Have you ever done a juice cleanse? Well I have, and I’m just now learning that apparently they aren’t all what they are hyped up to be. I used it more of a detox, I thought it made my skin clear up and almost felt like hitting a reset button on my diet. According to this article, they have been used for a quick way to slim down. Are they effective to the body? Theoretically, yes they should be. Full of nutrients, 100% juice, no heavy carbs, sounds amazing right? But is there any scientific evidence behind this? As a person who has juiced before, I have to confess I never actually researched if it was a hoax or actually had health benefits, I was sucked into the fad of believing it was a good idea. I didn’t know there could actually be some potential health risks to be mindful of.
Caroline Cederquist who is a physician specializing in nutrition brings up the point that juice cleanses can severely restrict calorie intake. She even goes so far to state that they are neither effective nor safe. That’s quite the statement. Cleanses may appear to work in the short term because you are heavily restricting calorie intake for a designated time length. The issue comes when once people are done with the cleanse, they tend to put weight right back on. That negates the whole juice cleanse, right? But when you really think about it, it makes sense. A person does a 4-day juice cleanse full of natural sugars, natural calories, and nutrients and then revert right back to all the foods that were eaten before the cleanse. Cleanses are also not full of protein, and so if a person is an avid “juicer”, cleanses can actually cause a loss of muscle and not fat.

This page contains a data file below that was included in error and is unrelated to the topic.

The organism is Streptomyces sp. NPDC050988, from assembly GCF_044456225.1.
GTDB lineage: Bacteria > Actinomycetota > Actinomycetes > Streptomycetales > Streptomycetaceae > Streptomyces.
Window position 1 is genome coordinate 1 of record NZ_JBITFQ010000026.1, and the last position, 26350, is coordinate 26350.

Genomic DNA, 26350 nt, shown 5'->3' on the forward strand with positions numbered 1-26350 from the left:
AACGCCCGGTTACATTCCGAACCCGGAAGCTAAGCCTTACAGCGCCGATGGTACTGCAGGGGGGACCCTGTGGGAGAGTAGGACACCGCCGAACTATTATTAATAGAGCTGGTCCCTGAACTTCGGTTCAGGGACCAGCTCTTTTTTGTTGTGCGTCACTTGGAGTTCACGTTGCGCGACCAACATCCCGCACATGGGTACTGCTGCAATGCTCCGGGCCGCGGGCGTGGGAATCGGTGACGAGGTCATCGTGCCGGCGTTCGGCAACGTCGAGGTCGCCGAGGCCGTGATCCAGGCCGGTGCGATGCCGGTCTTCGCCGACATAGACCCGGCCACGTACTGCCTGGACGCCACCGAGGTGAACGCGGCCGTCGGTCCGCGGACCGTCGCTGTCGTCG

So with all the research out there, and articles titled “6 Potential Dangers of Juice Cleanses and Liquid Diets” why do people still do them? Is it just because of the short term “feel good” results? Maybe, but it could also be a good way to clean out the GI system, but my opinion is to just “cleanse” your diet. I believe a person will see better results that actually stick.